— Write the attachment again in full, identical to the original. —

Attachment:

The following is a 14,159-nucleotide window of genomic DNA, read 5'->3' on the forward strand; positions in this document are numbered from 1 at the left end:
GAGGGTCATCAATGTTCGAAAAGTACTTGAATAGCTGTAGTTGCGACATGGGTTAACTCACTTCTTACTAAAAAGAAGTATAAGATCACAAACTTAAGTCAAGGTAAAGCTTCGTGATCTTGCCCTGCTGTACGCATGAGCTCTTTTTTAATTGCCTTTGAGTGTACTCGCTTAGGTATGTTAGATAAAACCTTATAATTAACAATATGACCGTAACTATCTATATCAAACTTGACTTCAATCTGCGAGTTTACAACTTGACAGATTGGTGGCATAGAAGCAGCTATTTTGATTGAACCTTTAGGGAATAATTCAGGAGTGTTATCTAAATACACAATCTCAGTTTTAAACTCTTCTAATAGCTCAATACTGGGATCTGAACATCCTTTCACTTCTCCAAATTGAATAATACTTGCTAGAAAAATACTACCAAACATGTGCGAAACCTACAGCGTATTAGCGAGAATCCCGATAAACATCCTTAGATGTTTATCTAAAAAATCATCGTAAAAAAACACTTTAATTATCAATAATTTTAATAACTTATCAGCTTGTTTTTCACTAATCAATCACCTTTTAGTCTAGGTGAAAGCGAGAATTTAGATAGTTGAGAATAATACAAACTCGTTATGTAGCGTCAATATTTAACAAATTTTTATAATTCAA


The following is a 14,159-nucleotide window of genomic DNA, read 5'->3' on the forward strand; positions in this document are numbered from 1 at the left end:
GAGGGTCATCAATGTTCGAAAAGTACTTGAATAGCTGTAGTTGCGACATGGGTTAACTCACTTCTTACTAAAAAGAAGTATAAGATCACAAACTTAAGTCAAGGTAAAGCTTCGTGATCTTGCCCTGCTGTACGCATGAGCTCTTTTTTAATTGCCTTTGAGTGTACTCGCTTAGGTATGTTAGATAAAACCTTATAATTAACAATATGACCGTAACTATCTATATCAAACTTGACTTCAATCTGCGAGTTTACAACTTGACAGATTGGTGGCATAGAAGCAGCTATTTTGATTGAACCTTTAGGGAATAATTCAGGAGTGTTATCTAAATACACAATCTCAGTTTTAAACTCTTCTAATAGCTCAATACTGGGATCTGAACATCCTTTCACTTCTCCAAATTGAATAATACTTGCTAGAAAAATACTACCAAACATGTGCGAAACCTACAGCGTATTAGCGAGAATCCCGATAAACATCCTTAGATGTTTATCTAAAAAATCATCGTAAAAAAACACTTTAATTATCAATAATTTTAATAACTTATCAGCTTGTTTTTCACTAATCAATCACCTTTTAGTCTAGGTGAAAGCGAGAATTTAGATAGTTGAGAATAATACAAACTCGTTATGTAGCGTCAATATTTAACAAATTTTTATAATTCAA